Lucet is Fastly’s native WebAssembly compiler and runtime. Using the Lucet runtime and Rust’s
wasm32-unknown-wasi target, we can create a WASM program that runs on the server.
At the time this blog post was written, the
wasm32-unknown-wasi target is only available on Rust nightly. Make sure you are using a version of nightly that is as recent as April 1, 2019.
$ rustup update info: syncing channel updates for 'stable-x86_64-apple-darwin' info: syncing channel updates for 'nightly-x86_64-apple-darwin' 352.7 KiB / 352.7 KiB (100 %) 80.0 KiB/s ETA: 0 s info: latest update on 2019-04-01, rust version 1.35.0-nightly (e3428db7c 2019-03-31)
wasm32-unknown-wasi target using
$ rustup target add wasm32-unknown-wasi --toolchain nightly info: downloading component 'rust-std' for 'wasm32-unknown-wasi' 10.4 MiB / 10.4 MiB (100 %) 1.1 MiB/s ETA: 0 s info: installing component 'rust-std' for 'wasm32-unknown-wasi'
Create a new binary, via Cargo and compile it to
$ cargo init hello Created binary (application) package $ cd hello/ $ cargo +nightly build --target wasm32-unknown-wasi Compiling hello v0.1.0 (/Users/herman/Code/hello) Finished dev [unoptimized + debuginfo] target(s) in 0.59s
We now have a
hello.wasm file that supports WASI. The
hello.wasm file will not run on its own though. We will use Fastly’s Lucet runtime to get our program running. I created a Docker container with Lucet already built at https://hub.docker.com/r/hjr3/lucet. I wrote a blog post on this if you want more details. Use the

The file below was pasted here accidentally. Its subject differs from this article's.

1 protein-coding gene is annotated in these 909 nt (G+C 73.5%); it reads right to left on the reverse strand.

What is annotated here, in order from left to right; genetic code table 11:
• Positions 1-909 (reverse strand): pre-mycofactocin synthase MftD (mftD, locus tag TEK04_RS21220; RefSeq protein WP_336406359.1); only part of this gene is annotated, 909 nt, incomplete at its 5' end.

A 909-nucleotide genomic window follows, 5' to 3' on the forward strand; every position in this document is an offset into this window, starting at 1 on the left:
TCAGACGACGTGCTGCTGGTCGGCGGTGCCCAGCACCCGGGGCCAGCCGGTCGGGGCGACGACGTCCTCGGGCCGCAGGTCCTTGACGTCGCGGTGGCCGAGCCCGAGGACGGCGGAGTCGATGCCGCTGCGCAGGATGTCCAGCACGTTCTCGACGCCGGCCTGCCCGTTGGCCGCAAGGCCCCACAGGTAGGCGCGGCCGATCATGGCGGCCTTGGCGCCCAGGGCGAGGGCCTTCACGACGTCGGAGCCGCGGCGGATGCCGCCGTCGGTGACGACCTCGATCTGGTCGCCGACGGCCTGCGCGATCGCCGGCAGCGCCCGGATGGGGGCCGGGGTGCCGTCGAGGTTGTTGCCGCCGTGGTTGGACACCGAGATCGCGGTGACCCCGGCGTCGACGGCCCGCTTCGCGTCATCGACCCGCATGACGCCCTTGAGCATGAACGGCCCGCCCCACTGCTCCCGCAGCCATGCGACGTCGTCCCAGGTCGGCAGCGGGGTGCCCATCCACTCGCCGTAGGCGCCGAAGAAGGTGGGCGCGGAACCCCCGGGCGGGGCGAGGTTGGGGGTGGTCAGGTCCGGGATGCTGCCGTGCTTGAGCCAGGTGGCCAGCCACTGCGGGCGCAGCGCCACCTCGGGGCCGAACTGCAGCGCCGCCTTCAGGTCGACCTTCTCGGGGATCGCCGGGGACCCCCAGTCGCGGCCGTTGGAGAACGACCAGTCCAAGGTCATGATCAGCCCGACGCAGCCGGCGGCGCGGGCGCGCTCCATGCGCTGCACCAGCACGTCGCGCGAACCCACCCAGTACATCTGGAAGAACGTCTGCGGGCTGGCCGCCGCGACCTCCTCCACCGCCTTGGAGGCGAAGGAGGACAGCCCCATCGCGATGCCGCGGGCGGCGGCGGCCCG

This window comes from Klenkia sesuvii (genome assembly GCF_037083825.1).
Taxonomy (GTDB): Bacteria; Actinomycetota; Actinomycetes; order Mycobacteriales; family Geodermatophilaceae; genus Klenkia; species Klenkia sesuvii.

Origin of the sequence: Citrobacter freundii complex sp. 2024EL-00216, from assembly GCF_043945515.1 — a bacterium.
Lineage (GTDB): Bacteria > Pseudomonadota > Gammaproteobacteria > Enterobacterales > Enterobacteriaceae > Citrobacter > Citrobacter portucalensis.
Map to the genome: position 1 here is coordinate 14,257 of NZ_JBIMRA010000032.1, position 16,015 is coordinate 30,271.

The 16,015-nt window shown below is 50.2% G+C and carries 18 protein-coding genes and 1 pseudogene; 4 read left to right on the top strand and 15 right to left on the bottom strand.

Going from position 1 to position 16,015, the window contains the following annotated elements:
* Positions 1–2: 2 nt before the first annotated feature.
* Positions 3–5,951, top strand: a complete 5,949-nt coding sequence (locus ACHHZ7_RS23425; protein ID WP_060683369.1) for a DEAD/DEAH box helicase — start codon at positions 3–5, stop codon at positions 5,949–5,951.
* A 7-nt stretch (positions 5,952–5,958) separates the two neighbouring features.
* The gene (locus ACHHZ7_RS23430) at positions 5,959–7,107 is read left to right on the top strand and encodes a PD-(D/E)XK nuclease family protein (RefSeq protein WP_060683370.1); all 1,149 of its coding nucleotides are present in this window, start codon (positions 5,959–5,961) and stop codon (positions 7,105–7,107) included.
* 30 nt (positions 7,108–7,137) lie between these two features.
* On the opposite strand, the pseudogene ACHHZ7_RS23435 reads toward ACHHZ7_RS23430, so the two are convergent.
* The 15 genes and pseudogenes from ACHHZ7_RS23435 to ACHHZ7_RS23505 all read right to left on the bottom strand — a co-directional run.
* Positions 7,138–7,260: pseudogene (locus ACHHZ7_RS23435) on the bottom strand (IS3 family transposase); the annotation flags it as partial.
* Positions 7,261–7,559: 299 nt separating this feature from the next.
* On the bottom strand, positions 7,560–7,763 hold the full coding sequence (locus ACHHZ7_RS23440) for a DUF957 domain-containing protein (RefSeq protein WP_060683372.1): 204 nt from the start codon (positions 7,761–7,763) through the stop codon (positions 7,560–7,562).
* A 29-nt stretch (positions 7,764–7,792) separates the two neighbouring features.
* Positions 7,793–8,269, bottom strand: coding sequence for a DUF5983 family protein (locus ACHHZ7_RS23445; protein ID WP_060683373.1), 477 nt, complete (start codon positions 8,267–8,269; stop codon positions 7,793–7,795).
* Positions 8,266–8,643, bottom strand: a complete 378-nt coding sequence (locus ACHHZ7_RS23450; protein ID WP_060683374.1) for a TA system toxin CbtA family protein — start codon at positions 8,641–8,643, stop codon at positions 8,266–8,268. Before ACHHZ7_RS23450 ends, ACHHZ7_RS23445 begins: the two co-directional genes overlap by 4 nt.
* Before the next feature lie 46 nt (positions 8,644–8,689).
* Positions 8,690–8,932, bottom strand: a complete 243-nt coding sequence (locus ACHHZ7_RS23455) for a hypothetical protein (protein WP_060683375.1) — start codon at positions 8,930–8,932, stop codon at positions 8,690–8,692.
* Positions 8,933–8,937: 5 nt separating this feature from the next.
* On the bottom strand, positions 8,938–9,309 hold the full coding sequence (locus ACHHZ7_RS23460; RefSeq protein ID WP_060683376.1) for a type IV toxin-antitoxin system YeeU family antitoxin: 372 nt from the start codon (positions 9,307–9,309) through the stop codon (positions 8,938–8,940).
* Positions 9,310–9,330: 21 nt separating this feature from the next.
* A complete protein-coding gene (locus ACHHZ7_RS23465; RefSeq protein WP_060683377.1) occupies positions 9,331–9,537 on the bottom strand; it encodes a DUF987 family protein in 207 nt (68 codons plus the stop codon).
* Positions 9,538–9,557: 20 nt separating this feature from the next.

hjr3/lucet container to build native
x86_64 code from our WASM file and then run it using the Lucet runtime:
$ docker run --rm -it -v "$(pwd)":/usr/local/src hjr3/lucet lucetc-wasi -o hello.so target/wasm32-unknown-wasi/debug/hello.wasm $ docker run --rm -it -v "$(pwd)":/usr/local/src hjr3/lucet lucet-wasi hello.so Hello, world!
One neat thing about this example is our local development operating system does not have to match our target runtime operating system. We can compile our Rust program locally on MacOS and only use the
hjr3/lucet docker container (which runs Ubuntu Xenial) to convert/run the program.
WASI is brand new and a lot of development is still going on. From the Rust PR that added support for the
The wasi target in libstd is still somewhat bare bones. This PR does not fill out the filesystem, networking, threads, etc. Instead it only provides the most basic of integration with the wasi syscalls…
I plan on demonstrating more examples as libstd gets built out.